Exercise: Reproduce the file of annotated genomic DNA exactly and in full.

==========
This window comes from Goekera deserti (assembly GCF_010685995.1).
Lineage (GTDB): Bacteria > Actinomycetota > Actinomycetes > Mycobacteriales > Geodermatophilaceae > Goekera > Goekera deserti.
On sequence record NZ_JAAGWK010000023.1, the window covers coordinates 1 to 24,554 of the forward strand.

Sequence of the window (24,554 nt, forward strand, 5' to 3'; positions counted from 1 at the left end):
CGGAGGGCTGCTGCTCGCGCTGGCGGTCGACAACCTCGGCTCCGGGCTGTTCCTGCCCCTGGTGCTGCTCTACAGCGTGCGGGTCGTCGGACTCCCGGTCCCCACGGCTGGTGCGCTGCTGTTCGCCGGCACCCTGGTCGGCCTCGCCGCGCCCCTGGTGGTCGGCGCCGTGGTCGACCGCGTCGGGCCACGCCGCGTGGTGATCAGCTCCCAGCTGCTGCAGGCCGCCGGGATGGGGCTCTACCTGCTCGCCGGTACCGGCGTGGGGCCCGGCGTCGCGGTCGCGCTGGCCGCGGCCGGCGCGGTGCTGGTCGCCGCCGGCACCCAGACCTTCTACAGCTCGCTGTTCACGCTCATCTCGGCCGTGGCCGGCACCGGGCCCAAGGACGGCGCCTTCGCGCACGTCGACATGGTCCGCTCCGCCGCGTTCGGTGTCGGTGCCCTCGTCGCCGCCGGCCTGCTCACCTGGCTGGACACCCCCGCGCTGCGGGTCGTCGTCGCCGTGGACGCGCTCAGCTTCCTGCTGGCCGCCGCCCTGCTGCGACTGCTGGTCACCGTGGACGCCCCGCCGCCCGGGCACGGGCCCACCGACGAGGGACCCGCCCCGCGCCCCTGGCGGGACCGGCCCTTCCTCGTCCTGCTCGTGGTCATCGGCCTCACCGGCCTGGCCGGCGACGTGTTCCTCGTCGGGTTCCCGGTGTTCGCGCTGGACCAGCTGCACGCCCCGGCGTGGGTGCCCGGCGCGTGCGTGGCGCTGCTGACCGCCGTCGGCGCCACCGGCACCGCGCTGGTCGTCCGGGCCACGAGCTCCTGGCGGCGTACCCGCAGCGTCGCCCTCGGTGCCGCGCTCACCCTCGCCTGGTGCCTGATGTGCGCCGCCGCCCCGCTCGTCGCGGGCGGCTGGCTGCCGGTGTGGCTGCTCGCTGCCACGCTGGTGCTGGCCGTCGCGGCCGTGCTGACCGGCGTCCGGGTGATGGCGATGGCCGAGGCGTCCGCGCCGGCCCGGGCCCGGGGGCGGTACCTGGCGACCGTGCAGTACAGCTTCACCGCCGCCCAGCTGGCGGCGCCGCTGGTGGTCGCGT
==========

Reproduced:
This window comes from Goekera deserti (assembly GCF_010685995.1).
Lineage (GTDB): Bacteria > Actinomycetota > Actinomycetes > Mycobacteriales > Geodermatophilaceae > Goekera > Goekera deserti.
On sequence record NZ_JAAGWK010000023.1, the window covers coordinates 1 to 24,554 of the forward strand.

Sequence of the window (24,554 nt, forward strand, 5' to 3'; positions counted from 1 at the left end):
CGGAGGGCTGCTGCTCGCGCTGGCGGTCGACAACCTCGGCTCCGGGCTGTTCCTGCCCCTGGTGCTGCTCTACAGCGTGCGGGTCGTCGGACTCCCGGTCCCCACGGCTGGTGCGCTGCTGTTCGCCGGCACCCTGGTCGGCCTCGCCGCGCCCCTGGTGGTCGGCGCCGTGGTCGACCGCGTCGGGCCACGCCGCGTGGTGATCAGCTCCCAGCTGCTGCAGGCCGCCGGGATGGGGCTCTACCTGCTCGCCGGTACCGGCGTGGGGCCCGGCGTCGCGGTCGCGCTGGCCGCGGCCGGCGCGGTGCTGGTCGCCGCCGGCACCCAGACCTTCTACAGCTCGCTGTTCACGCTCATCTCGGCCGTGGCCGGCACCGGGCCCAAGGACGGCGCCTTCGCGCACGTCGACATGGTCCGCTCCGCCGCGTTCGGTGTCGGTGCCCTCGTCGCCGCCGGCCTGCTCACCTGGCTGGACACCCCCGCGCTGCGGGTCGTCGTCGCCGTGGACGCGCTCAGCTTCCTGCTGGCCGCCGCCCTGCTGCGACTGCTGGTCACCGTGGACGCCCCGCCGCCCGGGCACGGGCCCACCGACGAGGGACCCGCCCCGCGCCCCTGGCGGGACCGGCCCTTCCTCGTCCTGCTCGTGGTCATCGGCCTCACCGGCCTGGCCGGCGACGTGTTCCTCGTCGGGTTCCCGGTGTTCGCGCTGGACCAGCTGCACGCCCCGGCGTGGGTGCCCGGCGCGTGCGTGGCGCTGCTGACCGCCGTCGGCGCCACCGGCACCGCGCTGGTCGTCCGGGCCACGAGCTCCTGGCGGCGTACCCGCAGCGTCGCCCTCGGTGCCGCGCTCACCCTCGCCTGGTGCCTGATGTGCGCCGCCGCCCCGCTCGTCGCGGGCGGCTGGCTGCCGGTGTGGCTGCTCGCTGCCACGCTGGTGCTGGCCGTCGCGGCCGTGCTGACCGGCGTCCGGGTGATGGCGATGGCCGAGGCGTCCGCGCCGGCCCGGGCCCGGGGGCGGTACCTGGCGACCGTGCAGTACAGCTTCACCGCCGCCCAGCTGGCGGCGCCGCTGGTGGTCGCGT